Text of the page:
She formed a dramatic guild and made fine stage actors of street bullies. One of the School’s presentations became the talk of the town for months, particularly the acting finesse of one student star previously noted only for street fighting.

Female students were taught to embrace humility by making them seek alms and donations for good causes, usually for the School. To Sor Joaquina’s surprise, motivation was so high that on Sundays one could find Santo Tomas students soliciting donations at the entrances of movie theaters in Cebu’s capital city, some 30 kilometers away from Danao.

Sor Joaquina did not forget the intellectual aspects of student development. She obtained a donation of a Physics laboratory that was even better than that in some well-known universities in the province. Years later, one graduate of Santo Tomas School placed in the top ten of a national engineering board examination, a feat never before attained by a student from Danao.


Sor Joaquina’s firm and unflinching way of administering her studentry did not generally endear her to Danao’s residents. She earned respect and fear but not admiration. A decade after her arrival, she was recalled by her congregation for an assignment to another school. There were no grand farewells at her departure, just simple goodbyes with few drops of tears. The only discernible sadness manifested was the subtle mellowing of the singing voices of the School’s choir and the subdued chirping of the sparrows inhabiting part of the school building.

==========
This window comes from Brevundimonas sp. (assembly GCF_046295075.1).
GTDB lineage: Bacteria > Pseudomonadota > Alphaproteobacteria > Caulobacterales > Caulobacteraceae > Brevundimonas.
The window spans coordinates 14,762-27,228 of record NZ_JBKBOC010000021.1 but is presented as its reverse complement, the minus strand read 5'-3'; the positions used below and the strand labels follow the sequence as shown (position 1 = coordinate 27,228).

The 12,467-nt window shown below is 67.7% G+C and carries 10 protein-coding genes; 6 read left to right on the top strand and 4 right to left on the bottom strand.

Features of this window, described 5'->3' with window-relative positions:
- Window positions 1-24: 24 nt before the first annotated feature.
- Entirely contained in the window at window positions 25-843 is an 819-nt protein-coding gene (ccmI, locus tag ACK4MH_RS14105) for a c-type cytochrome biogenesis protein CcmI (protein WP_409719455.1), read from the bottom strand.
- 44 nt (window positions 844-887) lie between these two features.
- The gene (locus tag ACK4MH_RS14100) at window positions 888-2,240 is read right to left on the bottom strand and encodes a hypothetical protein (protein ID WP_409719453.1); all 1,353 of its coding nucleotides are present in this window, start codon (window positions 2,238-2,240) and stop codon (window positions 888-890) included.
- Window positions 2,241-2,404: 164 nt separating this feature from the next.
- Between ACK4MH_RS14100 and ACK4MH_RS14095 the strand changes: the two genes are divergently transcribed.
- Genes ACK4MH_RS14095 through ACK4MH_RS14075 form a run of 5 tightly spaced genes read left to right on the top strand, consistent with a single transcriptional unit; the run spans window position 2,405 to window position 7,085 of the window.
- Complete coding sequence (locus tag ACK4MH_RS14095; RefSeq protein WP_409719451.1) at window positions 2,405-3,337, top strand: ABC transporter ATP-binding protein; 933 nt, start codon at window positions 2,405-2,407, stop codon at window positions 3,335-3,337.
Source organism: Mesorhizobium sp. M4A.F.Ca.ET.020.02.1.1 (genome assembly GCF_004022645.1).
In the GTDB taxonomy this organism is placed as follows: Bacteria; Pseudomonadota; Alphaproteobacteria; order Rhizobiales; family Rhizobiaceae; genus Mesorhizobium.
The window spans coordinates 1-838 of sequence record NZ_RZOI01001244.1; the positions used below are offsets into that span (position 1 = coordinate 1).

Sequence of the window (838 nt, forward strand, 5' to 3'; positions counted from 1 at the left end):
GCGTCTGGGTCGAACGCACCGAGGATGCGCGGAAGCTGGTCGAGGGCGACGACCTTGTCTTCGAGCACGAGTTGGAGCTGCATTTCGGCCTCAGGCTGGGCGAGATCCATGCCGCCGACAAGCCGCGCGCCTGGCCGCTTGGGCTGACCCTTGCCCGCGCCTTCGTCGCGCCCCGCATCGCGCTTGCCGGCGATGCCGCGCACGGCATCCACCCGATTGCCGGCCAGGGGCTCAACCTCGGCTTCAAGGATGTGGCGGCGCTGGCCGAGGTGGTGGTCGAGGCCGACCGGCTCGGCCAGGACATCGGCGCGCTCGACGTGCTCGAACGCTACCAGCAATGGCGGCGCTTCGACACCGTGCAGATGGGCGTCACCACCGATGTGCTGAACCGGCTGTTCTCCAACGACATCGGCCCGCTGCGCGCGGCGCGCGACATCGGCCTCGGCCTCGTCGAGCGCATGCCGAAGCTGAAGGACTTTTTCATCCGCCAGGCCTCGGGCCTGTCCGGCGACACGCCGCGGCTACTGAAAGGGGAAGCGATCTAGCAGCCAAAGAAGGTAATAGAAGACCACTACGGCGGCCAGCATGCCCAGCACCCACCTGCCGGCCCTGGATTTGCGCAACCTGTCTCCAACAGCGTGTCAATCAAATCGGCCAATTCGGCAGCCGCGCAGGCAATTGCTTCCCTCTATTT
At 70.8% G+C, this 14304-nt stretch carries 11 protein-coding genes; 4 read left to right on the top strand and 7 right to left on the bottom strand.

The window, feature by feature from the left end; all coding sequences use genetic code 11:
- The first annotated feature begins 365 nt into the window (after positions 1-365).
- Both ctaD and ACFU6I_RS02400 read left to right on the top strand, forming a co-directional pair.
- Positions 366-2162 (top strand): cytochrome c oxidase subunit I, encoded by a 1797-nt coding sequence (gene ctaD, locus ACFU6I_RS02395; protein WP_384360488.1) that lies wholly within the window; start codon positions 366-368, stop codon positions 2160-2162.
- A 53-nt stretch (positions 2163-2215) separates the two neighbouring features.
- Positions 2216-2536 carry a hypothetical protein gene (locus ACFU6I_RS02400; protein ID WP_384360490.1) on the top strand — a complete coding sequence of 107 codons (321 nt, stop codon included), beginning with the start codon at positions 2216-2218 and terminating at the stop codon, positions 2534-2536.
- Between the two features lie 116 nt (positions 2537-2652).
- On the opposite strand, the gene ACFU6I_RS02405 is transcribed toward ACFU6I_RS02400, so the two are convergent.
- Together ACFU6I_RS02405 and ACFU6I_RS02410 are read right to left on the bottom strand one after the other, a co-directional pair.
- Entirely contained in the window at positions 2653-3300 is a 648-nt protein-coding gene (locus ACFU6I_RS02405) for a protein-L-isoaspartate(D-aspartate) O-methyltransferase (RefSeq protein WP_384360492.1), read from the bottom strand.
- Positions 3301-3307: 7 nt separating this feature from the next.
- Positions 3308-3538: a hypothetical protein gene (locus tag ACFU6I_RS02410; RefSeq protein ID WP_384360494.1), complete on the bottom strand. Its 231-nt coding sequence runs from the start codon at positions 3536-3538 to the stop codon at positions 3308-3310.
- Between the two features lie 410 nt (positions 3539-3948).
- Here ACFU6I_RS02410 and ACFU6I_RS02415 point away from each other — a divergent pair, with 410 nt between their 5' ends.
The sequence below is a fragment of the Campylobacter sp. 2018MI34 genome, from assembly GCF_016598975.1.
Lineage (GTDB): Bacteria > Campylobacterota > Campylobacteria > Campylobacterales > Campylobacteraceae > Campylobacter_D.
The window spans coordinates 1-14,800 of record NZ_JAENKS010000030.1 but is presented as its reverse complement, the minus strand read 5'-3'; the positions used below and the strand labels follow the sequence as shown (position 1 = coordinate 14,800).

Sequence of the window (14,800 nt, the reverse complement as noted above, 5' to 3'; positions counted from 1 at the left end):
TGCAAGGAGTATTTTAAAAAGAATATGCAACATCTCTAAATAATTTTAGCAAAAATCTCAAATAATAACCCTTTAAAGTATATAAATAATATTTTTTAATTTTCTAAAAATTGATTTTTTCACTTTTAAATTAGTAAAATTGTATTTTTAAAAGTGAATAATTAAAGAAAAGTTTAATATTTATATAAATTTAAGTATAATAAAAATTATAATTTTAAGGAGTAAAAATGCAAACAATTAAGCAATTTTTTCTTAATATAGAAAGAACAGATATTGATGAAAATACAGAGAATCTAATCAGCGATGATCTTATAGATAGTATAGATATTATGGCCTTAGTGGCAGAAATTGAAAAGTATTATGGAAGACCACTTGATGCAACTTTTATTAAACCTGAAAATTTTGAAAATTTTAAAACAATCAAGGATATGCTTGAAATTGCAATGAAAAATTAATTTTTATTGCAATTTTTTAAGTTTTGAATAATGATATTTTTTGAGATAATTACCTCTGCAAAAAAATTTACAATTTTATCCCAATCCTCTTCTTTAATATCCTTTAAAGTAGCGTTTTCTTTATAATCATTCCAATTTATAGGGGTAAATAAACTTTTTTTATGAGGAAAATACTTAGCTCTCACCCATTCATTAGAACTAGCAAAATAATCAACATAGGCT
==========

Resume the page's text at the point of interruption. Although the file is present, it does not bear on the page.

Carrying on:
Sor Joaquina did not know if she won or lost her battle.


Fast forward to the recent past: In a series of web postings, Ramon reported from Los Angeles that Artemio, now a nurse, volunteered for a medical mission to Danao organized by former town residents now living in the USA. He also reported that Jose, from Texas, had successfully pioneered an adopt-a-school project to support financially struggling village schools in Danao. Another posting announced that Ramon’s family will host the stay in the United States of an indigent child who was born with a disfigured face and brought to the country to undergo corrective surgeries.


Ramon, Jose and Artemio were then average students of Santo Tomas School. After struggling for their college degrees, they found their way to and settled in the United States. There, they made themselves available to quietly perform works of mercy.

The trio shared a common unforgettable experience- kneeling and praying hundreds of ‘Our Fathers’ and ‘Hail Marys’ on Sor Joaquina’s orders. They were her students and part of her objective. In them, Sor Joaquina won her duel in the gun town.  









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Reviewed by Jerry Engler 11/18/2008
Very interesting piece, Regino. It occurs to me that one characteristic of her town that Sor Joaquina may have overlooked is that it takes craftsmanship and sober application to make guns. She may have been working in the city that had the technology to make the guns, not the city with the misbehavior to make their use a problem. She did inspire her students though. You have been revealing of several facets of human behavior here....Jerry
Reviewed by Regis Auffray 8/16/2008
Thank you for sharing this poignant account, Regino. I appreciate it. Love and peace to you,

Reviewed by Jean Pike 8/16/2008
Regino, I love your stories. This was such an uplifting and inspiring piece illustrating the difference one humble yet willing servant of God can make in the world. Glad to see you posting again. Your work is always a treat :)